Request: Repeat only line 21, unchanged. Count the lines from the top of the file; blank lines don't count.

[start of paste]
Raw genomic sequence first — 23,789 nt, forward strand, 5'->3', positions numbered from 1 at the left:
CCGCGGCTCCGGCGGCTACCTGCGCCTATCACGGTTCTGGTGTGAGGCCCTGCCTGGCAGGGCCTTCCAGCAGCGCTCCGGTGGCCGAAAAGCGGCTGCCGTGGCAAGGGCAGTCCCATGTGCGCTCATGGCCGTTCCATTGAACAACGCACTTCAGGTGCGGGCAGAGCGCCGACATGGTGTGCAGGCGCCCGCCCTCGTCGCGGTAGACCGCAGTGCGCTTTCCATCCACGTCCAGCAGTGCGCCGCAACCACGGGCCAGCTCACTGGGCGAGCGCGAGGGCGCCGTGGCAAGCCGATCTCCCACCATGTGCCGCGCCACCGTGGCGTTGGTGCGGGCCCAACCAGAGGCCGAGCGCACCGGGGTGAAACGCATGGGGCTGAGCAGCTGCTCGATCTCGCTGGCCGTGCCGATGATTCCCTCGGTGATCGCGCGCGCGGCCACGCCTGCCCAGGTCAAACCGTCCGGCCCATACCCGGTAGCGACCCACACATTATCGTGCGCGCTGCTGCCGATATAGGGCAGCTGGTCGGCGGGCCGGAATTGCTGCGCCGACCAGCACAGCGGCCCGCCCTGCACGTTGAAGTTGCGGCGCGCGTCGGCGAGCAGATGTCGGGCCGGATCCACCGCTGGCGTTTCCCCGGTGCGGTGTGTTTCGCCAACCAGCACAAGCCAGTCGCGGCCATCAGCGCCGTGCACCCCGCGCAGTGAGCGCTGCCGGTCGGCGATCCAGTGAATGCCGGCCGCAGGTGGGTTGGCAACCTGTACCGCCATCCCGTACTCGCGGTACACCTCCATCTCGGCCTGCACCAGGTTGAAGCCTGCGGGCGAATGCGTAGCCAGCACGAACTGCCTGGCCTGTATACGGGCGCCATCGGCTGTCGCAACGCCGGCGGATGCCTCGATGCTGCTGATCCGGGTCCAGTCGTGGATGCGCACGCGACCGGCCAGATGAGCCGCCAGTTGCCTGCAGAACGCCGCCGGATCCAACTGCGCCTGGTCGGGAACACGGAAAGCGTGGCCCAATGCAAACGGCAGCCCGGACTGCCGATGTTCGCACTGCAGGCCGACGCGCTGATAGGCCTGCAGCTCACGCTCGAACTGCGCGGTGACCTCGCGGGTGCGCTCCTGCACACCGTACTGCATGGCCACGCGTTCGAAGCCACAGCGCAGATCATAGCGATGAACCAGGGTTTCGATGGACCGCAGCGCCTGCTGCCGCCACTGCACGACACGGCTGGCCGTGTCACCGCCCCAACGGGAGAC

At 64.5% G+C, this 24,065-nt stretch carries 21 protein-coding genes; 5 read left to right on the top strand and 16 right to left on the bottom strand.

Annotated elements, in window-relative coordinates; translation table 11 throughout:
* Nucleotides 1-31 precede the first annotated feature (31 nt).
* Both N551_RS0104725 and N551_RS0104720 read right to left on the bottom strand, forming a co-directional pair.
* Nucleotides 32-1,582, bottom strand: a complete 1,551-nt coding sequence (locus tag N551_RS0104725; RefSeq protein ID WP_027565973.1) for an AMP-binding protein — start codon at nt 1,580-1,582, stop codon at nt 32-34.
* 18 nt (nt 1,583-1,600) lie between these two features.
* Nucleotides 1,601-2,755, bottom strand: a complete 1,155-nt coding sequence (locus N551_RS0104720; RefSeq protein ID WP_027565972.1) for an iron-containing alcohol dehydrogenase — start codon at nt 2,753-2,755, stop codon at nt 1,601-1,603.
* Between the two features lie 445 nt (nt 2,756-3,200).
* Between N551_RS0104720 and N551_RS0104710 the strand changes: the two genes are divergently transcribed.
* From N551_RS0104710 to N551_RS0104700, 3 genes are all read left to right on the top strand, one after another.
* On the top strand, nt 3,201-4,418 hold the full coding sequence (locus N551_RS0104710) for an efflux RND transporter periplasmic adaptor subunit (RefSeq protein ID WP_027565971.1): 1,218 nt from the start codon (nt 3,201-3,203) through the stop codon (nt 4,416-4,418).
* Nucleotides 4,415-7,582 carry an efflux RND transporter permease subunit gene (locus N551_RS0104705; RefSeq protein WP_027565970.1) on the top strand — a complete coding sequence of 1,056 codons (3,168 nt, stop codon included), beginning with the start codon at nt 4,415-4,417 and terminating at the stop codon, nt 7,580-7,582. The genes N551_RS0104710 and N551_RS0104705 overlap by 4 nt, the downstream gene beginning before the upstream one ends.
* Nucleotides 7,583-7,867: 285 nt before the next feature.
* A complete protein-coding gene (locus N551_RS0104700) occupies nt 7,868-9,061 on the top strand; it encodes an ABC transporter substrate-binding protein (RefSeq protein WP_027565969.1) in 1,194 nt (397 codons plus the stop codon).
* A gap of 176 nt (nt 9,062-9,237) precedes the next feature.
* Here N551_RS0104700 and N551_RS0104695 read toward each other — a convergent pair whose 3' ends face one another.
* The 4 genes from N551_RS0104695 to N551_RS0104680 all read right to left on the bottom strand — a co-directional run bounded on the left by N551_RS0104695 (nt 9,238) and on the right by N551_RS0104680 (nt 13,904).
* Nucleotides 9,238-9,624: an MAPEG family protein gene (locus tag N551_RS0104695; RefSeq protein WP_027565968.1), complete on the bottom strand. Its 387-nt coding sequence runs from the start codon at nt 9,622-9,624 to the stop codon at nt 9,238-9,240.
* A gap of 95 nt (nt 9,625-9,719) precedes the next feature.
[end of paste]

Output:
* A gap of 95 nt (nt 9,625-9,719) precedes the next feature.